A. W. PINK: Faith is ever occupied with God. That is the character of it; that is what differentiates it from intellectual theology. Faith endures “as seeing Him who is invisible,” Hebrews 11:27—endures the disappointments, the hardships, and the heart-aches of life, by recognizing that all comes from the hand of Him who is too wise to err and too loving to be unkind. But so long as we are occupied with any other object than God Himself, there will be neither rest for the heart nor peace for the mind. But when we receive all that enters our lives as from His hand, then, no matter what may be our circumstances or surroundings—whether in a hovel, a prison-dungeon, or a martyr’s stake—we shall be enabled to say, “The lines are fallen unto me in pleasant place,” Psalm 16:6. But that is the language of faith, not of sight or sense.

THOMAS WATSON (1620-1686): Job eyed God in his affliction, and that meekened his spirit. “The Lord hath taken away, blessed be the name of the Lord,” Job 1:21. He does not say, “The Chaldeans have taken away,” but “the Lord hath taken away.” What made Christ so meek in His sufferings? He did not look at Judas or Pilate, but at His Father: “The cup which my Father hath given me.”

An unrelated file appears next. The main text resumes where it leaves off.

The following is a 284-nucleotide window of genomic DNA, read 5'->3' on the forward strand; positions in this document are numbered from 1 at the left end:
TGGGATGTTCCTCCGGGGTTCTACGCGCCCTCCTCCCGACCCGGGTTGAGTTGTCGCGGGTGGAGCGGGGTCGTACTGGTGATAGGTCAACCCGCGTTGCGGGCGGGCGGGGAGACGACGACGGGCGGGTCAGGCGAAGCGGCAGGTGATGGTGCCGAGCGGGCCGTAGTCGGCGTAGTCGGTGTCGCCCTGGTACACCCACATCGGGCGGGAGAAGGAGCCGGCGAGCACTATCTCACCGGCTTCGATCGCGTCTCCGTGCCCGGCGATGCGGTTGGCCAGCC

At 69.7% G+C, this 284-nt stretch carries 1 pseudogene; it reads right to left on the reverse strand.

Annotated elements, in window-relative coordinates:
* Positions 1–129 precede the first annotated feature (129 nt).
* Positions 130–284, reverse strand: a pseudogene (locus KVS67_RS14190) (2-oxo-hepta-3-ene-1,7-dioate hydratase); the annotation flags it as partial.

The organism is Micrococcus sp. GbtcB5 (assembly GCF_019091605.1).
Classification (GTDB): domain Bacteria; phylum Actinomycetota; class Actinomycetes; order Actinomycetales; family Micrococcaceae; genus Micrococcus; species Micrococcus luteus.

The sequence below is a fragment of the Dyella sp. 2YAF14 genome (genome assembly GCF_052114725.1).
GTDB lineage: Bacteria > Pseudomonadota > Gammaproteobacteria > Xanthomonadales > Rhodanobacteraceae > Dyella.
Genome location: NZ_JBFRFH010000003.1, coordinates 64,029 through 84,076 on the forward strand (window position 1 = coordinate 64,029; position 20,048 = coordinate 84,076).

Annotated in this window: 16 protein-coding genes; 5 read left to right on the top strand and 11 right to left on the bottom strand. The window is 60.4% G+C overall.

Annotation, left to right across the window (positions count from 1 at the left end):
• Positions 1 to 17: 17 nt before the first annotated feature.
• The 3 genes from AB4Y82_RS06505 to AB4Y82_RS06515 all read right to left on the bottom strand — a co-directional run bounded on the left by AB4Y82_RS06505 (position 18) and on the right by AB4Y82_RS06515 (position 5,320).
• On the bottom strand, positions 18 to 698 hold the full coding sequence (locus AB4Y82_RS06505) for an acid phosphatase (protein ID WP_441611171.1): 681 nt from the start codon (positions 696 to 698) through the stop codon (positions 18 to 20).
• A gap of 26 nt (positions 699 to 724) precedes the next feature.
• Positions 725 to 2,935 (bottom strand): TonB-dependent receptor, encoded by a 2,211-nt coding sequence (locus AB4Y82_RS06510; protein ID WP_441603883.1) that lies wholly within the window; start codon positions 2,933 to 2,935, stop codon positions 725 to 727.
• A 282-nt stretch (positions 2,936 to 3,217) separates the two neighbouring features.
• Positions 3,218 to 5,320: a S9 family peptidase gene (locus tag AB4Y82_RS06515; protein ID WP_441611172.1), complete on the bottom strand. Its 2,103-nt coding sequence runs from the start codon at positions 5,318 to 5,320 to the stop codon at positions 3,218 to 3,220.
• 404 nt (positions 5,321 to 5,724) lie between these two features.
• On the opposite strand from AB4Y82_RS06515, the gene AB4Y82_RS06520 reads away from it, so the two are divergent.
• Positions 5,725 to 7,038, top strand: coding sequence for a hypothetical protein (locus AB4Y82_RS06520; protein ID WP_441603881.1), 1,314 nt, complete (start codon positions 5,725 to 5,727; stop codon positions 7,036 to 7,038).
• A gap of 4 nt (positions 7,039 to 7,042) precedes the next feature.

MATTHEW HENRY: It is not enough to bear the cross, but we must take it up, we must accommodate ourselves to it, and acquiesce in the will of God in it. Not, “this is an evil, and I must bear it, because I cannot help it,” but “this is an evil, and I will bear it, because it is the will of God.”

MATTHEW POOLE: I delight to do thy will, Oh my God, Psalm 40:8. This, though in a general sense it may be true of David and of all God’s people, yet it must be appropriated to Christ, of whom it is eminently true, and it is here observed as an act of heroical obedience, that He not only resolved to do, but delighted in doing, the will of God, or what God had commanded Him and He had promised to do, which was to die, and that a most shameful, and painful, and cursed death.

MATTHEW HENRY: We then are disposed as Christ was, when our wills are in every thing melted into the will of God, though ever so displeasing to flesh and blood.

JOHN CALVIN: It is the height of piety to be submissive to the sovereignty of God.